Source: CVDaily Feed
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LOGAN – Synthetic spider silk has many uses. The material is more than five times stronger than steel and twice as elastic as nylon. Utah State University’s Synthetic Biomanufacturing Institute has been producing it, but only in very limited quantities. Now the university will be able to produce it in large quantities thanks to the new USTAR Bioproducts Scale Up Facility.

A ribbon cutting for the new facility was held Thursday morning. According to USTAR professor Randy Lewis, who has been one of the principle researchers of synthetic spider silk, the new facility will be able to produce enough synthetic spider silk and other bioproducts to serve companies who were asking for larger amounts than what the old facility could provide.

“It clearly is an absolute requirement for us to move forward,” Lewis said of the new building.

Some of the synthetic spider silk uses include cosmetics, 3D printing, military clothing and adhesives. According to USU Vice President for Advancement and Commercialization Robert Behunin, the facility will help fill the gap from from research to commercialization.

“The goal is to continue to push the envelope on the development of spider silk protein and to prepare for the market,” he said.

There are other universities and institutions working on similar bioproduct projects, but according to a release by Utah State, the potential for high-quantity production could set USU apart by producing enough to be useful in making real-world products.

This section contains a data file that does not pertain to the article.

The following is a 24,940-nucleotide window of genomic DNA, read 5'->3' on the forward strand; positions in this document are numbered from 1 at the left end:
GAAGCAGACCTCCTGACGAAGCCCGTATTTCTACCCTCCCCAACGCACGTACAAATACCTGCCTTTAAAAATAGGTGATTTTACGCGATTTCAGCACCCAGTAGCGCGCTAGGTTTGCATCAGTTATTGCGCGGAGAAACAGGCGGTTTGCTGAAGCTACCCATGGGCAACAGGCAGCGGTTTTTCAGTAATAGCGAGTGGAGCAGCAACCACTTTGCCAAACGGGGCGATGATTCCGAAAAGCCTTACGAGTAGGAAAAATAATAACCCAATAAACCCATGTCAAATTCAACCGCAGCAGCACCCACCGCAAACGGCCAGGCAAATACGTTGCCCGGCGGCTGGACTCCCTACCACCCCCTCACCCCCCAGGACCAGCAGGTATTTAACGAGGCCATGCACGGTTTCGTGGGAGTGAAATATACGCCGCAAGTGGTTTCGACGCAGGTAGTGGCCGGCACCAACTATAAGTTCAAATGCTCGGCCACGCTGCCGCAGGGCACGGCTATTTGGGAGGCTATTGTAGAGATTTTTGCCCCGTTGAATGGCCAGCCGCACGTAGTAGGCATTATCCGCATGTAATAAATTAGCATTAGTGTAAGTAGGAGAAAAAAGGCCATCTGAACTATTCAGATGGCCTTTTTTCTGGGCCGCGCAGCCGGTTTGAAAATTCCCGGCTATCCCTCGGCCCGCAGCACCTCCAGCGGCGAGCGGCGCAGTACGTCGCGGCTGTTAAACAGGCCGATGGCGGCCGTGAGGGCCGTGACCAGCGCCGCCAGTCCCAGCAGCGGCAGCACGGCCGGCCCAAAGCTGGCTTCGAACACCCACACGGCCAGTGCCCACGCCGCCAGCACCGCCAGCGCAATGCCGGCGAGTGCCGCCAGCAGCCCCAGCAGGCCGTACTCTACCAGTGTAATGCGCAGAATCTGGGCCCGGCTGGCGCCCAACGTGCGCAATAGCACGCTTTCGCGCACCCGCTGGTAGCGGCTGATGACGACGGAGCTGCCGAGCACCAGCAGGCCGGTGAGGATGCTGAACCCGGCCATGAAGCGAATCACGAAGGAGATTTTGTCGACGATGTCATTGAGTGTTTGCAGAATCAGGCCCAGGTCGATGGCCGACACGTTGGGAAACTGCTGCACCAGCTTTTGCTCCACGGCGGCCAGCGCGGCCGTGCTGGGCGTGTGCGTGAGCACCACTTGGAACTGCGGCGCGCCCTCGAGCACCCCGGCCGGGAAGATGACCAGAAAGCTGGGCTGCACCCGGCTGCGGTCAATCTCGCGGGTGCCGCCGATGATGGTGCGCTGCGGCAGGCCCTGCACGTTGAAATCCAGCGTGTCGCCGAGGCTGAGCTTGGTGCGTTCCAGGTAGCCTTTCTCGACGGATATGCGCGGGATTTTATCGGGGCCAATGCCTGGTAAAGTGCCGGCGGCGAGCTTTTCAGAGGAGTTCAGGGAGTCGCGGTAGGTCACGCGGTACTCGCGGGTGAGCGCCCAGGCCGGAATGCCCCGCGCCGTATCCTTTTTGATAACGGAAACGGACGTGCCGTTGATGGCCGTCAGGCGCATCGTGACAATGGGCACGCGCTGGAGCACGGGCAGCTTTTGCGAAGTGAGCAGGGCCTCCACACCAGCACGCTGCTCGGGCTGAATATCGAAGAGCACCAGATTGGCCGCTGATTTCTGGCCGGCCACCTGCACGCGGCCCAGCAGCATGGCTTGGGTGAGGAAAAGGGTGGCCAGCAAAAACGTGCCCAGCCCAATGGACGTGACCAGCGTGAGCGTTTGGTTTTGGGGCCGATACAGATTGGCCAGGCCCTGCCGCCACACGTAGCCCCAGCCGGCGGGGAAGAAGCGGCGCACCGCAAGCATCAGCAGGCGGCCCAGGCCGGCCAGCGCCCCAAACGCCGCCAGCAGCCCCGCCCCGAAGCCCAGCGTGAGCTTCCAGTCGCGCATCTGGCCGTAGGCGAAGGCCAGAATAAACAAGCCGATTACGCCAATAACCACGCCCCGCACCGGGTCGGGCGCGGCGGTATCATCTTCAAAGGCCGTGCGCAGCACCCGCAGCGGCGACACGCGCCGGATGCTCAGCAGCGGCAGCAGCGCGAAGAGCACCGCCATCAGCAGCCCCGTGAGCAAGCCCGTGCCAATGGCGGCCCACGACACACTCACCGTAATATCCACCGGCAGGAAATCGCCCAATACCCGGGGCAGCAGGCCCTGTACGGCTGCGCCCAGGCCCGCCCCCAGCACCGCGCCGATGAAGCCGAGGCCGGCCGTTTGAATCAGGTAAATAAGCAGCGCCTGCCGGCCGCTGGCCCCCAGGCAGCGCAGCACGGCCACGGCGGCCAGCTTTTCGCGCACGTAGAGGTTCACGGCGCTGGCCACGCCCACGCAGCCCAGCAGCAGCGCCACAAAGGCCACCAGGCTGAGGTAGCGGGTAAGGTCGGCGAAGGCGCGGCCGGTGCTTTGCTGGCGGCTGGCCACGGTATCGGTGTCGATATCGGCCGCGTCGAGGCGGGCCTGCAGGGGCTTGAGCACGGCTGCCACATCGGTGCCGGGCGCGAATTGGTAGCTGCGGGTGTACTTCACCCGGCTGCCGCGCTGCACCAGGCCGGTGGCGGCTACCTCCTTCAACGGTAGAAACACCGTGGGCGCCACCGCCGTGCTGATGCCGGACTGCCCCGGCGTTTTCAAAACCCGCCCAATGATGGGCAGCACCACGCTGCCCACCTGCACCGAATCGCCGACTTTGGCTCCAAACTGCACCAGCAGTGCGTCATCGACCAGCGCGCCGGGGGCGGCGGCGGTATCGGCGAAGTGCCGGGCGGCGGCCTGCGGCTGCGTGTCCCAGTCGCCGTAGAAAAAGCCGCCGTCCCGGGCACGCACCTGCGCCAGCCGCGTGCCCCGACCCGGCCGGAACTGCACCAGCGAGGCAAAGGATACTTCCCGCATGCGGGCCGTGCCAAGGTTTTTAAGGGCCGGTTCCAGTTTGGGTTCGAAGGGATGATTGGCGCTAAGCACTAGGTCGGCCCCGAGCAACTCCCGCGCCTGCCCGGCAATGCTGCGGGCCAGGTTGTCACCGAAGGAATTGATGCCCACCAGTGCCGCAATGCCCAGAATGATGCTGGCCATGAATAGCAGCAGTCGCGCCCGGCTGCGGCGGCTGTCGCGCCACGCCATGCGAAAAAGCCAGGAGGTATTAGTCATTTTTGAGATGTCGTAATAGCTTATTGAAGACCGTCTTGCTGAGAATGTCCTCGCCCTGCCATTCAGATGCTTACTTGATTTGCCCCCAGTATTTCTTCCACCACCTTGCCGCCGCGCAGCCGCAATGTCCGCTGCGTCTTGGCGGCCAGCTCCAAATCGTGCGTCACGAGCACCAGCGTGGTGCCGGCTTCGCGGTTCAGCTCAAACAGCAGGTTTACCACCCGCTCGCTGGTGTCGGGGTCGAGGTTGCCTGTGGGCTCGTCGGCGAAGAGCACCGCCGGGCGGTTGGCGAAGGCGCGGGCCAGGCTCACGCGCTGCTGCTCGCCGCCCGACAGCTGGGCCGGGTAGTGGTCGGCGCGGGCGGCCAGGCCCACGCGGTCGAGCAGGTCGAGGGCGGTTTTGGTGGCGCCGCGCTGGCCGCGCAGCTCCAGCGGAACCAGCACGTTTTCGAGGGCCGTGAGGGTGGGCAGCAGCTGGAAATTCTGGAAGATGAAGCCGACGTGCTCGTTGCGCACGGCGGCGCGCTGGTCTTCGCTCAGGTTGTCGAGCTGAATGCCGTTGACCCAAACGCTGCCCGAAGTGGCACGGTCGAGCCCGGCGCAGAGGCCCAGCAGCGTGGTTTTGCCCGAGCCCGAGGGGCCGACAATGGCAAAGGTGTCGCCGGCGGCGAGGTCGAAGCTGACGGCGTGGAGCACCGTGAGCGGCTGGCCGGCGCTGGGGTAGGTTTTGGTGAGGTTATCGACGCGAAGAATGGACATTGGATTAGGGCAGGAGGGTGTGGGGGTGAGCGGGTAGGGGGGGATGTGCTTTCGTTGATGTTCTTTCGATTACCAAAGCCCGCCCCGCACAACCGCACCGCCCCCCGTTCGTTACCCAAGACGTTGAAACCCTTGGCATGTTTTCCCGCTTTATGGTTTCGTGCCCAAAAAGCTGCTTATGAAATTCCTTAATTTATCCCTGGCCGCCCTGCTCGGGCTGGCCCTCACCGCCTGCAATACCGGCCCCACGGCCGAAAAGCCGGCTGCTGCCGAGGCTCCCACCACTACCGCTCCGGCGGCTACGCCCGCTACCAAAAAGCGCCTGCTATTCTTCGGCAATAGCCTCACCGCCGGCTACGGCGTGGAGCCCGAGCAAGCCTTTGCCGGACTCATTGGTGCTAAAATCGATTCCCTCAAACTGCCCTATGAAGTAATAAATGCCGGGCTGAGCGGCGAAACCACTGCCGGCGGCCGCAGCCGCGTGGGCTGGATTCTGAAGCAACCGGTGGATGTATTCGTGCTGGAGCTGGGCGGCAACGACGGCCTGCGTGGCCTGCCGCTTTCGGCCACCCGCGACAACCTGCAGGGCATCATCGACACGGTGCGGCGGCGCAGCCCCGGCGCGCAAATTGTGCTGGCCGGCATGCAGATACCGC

“We really are ahead of the vast majority of institutions in the United States and in the world for that matter in being able to bring a facility like this online for people to really move forward with everything from anti-cancer agents to lots of other sorts of things,” Lewis said.

A major reason the new facility will be able to produce more product than the older facility is the larger fermentation system inside.

“Every time I mention we have two 500-liter fermentors at our disposal, you see people’s mouth kind of drop open and are wondering how we did that,” Lewis said. “We did that because of the foresight of a lot of people who are here.”

In the future the new facility could still increase its production, it was built with the possibility of future expansion.

By Staff